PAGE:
Operating your company with precision software
by Jason Keen
July 6, 2017

Would a person trust a doctor who uses a machete for surgeries, rather than a scalpel? How about if that doctor does not use laser technology that has improved surgery success rates from 80 percent to 95 percent?

In either case, a person would likely not use the doctor who follows these practices. Also, this doctor would not likely be inbusiness long, due to lack of patients. Selecting the right software for a construction company is like selecting the right tool for a job. But how can a company be sure they have picked the best tool for the business need?

Before diving into how to select systems, consider the value of the systems. Every technology system does one or more of the following tasks: capture data, process data and/or present information. The right system and business processes create a competitive advantage for any one company. Systems that move data, reduce errors and provide valuable feedback to the firm drive business change.

However, the best systems will fail if proper business processes and buy-in of the system do not exist up front. Making sure the company is ready to improve processes in cohesion with a new system ensures that the information derived from the system will drive decisions. So, how do you select the right system?

The first step is to identify your company’s needs. The best way to identify needs is to have a well-rounded perspective of the company’s current climate. The best way to gain this perspective is to form a cross-functional council. The council exists to provide feedback on system priorities. Two things are achieved by gaining a companywide perspective. First, system buy-in is higher because each business unit has a say in the IT systems. Second, the business is focusing on the most valuable systems because of the cross-organizational perspective.

After forming the IT council, the next step is to identify business needs. The needs set priority on which systems to implement first. Use the IT council to form a project implementation team. As a first step, have this team create a decision criteria matrix. The matrix should cover key items, such as cost, capabilities and technology infrastructure. Use other companies and trade shows to identify potential systems. Send out a request for proposal (RFP) with the system requirements determined by the criteria matrix. Additionally, make sure to set a return-by date on the RFP.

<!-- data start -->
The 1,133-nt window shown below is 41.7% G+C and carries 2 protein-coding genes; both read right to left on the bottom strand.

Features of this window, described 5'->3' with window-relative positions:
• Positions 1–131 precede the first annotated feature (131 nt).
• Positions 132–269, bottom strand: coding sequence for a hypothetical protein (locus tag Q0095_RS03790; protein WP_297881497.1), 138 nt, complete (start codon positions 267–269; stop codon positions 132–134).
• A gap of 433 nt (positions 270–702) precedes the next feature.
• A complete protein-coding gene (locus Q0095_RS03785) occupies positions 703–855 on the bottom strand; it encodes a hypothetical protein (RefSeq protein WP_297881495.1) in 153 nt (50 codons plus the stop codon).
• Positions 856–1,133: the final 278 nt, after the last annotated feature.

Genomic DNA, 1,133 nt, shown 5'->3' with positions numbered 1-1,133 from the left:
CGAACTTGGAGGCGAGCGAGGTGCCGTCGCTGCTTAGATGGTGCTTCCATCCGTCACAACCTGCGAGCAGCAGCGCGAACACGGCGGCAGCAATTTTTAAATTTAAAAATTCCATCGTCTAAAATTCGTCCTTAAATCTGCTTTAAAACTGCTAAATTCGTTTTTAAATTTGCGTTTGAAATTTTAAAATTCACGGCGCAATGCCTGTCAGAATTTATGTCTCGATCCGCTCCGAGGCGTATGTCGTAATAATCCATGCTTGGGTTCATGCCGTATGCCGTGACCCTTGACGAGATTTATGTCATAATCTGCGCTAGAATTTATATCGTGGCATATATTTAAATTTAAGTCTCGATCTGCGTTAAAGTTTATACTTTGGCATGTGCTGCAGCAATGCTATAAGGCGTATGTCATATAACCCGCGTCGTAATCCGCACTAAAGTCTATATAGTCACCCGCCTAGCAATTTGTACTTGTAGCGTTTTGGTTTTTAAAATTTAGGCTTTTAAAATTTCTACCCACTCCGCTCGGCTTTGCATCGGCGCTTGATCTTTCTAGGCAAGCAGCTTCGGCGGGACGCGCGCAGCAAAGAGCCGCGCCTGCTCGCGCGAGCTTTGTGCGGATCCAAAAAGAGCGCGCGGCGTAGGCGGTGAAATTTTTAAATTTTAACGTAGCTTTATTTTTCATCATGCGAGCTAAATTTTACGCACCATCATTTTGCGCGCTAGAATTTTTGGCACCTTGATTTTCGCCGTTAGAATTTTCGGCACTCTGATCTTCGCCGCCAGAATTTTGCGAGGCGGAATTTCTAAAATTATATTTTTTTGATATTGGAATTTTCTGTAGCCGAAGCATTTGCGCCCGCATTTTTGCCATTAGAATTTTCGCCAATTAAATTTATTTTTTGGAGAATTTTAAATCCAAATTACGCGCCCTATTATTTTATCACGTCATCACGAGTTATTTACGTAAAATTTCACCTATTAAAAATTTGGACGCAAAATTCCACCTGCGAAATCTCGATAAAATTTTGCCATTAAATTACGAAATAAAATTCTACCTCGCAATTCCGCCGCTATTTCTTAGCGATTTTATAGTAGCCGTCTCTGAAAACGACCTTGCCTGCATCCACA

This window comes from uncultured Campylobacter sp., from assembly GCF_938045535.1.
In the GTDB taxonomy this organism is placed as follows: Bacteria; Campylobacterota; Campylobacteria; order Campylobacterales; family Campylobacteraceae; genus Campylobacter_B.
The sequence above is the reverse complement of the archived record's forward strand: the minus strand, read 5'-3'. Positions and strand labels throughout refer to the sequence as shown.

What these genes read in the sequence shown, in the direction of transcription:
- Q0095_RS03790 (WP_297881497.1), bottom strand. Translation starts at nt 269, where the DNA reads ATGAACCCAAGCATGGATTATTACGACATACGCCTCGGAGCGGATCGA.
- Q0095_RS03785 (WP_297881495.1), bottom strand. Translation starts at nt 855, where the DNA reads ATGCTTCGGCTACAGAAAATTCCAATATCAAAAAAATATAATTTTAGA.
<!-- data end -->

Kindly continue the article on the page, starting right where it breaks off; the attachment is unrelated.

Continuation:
Once submissions are received, take the initial proposals and list each system on the matrix. Determine which systems meet the most criteria. Take the top 3 to 5 systems and do basic demos to make sure the proposals align with the system’s capabilities.

After looking at the demos, narrow down the selection to no more than three vendors and request an in-depth demo. Have the vendors perform the process in the way the company will use the system with real-time data. Let the project team and the IT council take part in these demos. At the end of the demo process, one system will likely separate itself as the best system. The final step of the process, besides purchasing the system, is to evaluate the current business process. This evaluation determines what changes are needed.

The above process will most often yield the best system that fit the company’s needs. As a company works through the system needs list, purchases new systems and implements them, information will begin to flow more efficiently through the business. This improved information flow will provide rapid feedback to the business and allow your company to look ahead. Putting the right systems in place drives positive change and creates a competitive advantage for your company.